About 35 years ago, my sister gave us newlyweds a nativity set, after several attempts to procure or even make one. She got it at Bronners, a big Christmas-themed store in Michigan. Trying to follow our Dad's tradition of adding a new piece every year, she also acquired two angels from another relatively unknown manufacturer, then when those became unavailable, she added a third angel, a donkey, a camel, and two sheep from a third source.
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Recently Shelia thought it would be nice if each of our three daughters had "the set" they had grown up with. So a friend helped me track down the same original set, and we stumbled across two of the angels at a thrift shop. Shelia also found a set of white ceramic figurines very similar to our set, and had the idea that we could paint them to look like the others. I'm good, but not THAT good.
So I went on a quest to find a third set, which eventually I did. A big part of the problem tracking them down was that the original set has no name brand on the bottom, only a little sticker that says "Korea." I discovered several partial sets on eBay labeled as other things, most commonly "Josef," but also as "Heavenly Blessings," an Avon line. It's not hard to see why some folks confused them with the "Josef" set, a semi-name-brand Japanese make - Several of the figures have similar postures and colors, and one king even has the same coif. In other words, it's a knockoff of the Josef set with less detail to make them less fragile. I'd feel worse about that, but one of the Josef pieces is essentially a Hummel in a long cloak.
After ordering multiple partial sets, we were able to piece together three complete sets of the original seven figures, plus a few more angels and things. The whole "first set," shown above, went to the oldest daughter. The other angels and a donkey we found were divided among the other two, with a promise to keep our eyes out for more. (In fact, I've tracked most of them down, but don't tell our girls).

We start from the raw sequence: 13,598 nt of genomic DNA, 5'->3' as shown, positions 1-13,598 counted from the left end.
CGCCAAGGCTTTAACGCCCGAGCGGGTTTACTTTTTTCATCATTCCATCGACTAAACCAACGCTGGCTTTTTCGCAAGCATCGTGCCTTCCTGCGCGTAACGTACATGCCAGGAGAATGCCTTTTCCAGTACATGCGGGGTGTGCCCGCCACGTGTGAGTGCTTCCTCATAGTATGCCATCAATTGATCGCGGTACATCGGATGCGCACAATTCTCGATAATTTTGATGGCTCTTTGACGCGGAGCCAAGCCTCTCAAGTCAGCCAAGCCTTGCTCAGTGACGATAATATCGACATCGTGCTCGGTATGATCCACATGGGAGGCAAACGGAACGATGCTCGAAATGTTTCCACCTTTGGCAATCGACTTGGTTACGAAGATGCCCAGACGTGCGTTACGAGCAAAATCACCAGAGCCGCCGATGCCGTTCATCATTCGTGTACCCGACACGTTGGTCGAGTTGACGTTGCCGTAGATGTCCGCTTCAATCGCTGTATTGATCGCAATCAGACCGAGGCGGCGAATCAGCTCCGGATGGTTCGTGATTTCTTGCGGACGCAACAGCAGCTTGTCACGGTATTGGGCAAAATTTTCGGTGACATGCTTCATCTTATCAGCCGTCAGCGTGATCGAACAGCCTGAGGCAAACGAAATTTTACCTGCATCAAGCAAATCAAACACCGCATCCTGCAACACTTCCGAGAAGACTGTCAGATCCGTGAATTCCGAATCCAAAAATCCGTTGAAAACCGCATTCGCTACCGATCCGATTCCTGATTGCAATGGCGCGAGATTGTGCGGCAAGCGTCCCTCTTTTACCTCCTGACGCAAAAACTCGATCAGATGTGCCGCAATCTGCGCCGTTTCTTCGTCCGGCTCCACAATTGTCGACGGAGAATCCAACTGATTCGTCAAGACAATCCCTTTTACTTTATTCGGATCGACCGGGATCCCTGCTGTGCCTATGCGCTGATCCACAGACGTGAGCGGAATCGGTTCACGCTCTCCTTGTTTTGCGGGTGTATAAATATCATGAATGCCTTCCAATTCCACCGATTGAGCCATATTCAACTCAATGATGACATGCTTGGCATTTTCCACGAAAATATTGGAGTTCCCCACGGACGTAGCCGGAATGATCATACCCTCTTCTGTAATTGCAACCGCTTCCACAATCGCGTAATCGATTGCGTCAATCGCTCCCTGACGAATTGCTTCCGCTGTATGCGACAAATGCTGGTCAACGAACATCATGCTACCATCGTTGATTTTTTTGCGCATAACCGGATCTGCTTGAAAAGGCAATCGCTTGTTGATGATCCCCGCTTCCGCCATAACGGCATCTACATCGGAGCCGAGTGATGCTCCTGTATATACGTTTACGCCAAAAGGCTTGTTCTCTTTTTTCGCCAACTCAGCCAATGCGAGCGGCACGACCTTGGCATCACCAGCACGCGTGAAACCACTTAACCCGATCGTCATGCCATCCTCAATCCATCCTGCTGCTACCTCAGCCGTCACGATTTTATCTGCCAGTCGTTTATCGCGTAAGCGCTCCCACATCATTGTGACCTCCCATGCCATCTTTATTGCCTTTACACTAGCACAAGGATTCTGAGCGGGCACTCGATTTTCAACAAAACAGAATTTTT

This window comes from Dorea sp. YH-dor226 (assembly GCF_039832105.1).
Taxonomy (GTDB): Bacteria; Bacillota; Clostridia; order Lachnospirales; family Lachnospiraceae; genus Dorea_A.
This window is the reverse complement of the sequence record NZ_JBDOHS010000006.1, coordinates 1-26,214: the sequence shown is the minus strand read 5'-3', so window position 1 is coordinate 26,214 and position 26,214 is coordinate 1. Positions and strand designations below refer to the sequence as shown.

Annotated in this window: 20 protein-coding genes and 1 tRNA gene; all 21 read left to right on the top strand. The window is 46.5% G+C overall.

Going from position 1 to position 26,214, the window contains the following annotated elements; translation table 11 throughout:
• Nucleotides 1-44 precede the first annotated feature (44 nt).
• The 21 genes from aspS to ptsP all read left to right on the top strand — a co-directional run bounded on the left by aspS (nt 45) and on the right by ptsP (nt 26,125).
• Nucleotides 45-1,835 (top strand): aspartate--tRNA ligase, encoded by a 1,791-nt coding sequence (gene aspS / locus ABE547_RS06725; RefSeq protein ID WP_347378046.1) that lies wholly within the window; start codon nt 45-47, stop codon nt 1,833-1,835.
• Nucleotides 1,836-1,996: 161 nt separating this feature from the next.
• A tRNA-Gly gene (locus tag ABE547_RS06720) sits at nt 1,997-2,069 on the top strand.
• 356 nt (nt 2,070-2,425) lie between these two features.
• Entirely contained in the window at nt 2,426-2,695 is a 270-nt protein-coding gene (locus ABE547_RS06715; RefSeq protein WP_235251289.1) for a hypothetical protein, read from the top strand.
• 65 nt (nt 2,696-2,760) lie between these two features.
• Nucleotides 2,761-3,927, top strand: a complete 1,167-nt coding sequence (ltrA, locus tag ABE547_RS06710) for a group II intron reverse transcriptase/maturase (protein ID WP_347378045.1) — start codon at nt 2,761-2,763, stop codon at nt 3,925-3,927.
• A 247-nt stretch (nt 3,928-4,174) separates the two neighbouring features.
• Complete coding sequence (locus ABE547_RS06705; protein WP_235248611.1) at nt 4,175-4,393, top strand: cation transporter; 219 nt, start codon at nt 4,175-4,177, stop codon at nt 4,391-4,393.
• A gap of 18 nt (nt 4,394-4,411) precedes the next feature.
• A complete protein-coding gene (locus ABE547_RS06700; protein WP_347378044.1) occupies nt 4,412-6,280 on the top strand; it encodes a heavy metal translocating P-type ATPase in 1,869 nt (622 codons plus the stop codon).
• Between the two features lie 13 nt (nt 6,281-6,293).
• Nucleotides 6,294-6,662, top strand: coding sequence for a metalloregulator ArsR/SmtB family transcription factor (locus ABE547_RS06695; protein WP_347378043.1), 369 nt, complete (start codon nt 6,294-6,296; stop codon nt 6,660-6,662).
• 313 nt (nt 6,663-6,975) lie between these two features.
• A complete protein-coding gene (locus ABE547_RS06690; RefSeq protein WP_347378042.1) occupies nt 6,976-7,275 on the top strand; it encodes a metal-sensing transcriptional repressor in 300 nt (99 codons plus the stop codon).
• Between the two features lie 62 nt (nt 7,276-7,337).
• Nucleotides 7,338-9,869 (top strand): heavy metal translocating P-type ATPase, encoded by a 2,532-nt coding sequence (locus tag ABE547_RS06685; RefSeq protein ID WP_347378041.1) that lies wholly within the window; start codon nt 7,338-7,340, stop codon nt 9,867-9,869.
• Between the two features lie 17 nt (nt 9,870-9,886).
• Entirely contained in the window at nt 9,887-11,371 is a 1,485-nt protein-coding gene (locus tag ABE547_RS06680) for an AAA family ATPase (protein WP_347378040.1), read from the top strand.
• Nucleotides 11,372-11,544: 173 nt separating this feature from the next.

The camel, donkey, and sheep shown in the photo above turned out to be Avon, from their "Heavenly Blessing" collection, so they're easy to track down. The two musical angels were a little tougher. Their bottoms say "Creative Art Fl Inc." Turns out that's short for "Creative Arts Flowers, Inc," And they were originally part of a whole nativity line. But even more research turned up a "knock off" of those. Apparently a Malaysian company bought or copied the molds and has re-released them as part of the Lefton "Christopher Collection." The only difference is less imaginative colors and tacky gold hoops glued on their heads to represent halos. We haven't picked any up yet, but it's nice to see that there's a backup if we can't come up with more of the Creative Art Flowers versions.
How did the kids like their presents? Here's a facebook post from our middle daughter:
The most emotional gift of Christmas: Mom and Dad gave each of us a set of our favorite family nativity. The moment we opened our boxes, we instantly recognized the shapes of the figures wrapped in tissue paper and bubble wrap. I didn't look around, but I don't think I was the only one who started to cry immediately. The most treasured part of decorating for Christmas as children and as young adults was carefully unwrapping the pieces from their box (marked "Handle with LOVE") and setting up the "big" nativity, then thoughtfully rearranging it during the weeks leading up to Christmas. Other Christmas decorations were and are subject to whimsical mischief, but never this nativity. We are grateful for the heirlooms, but especially for the reminder of what is important at Christmas: faith and family.
More about these sets and tracking them down will hopefully find its way into an article before long.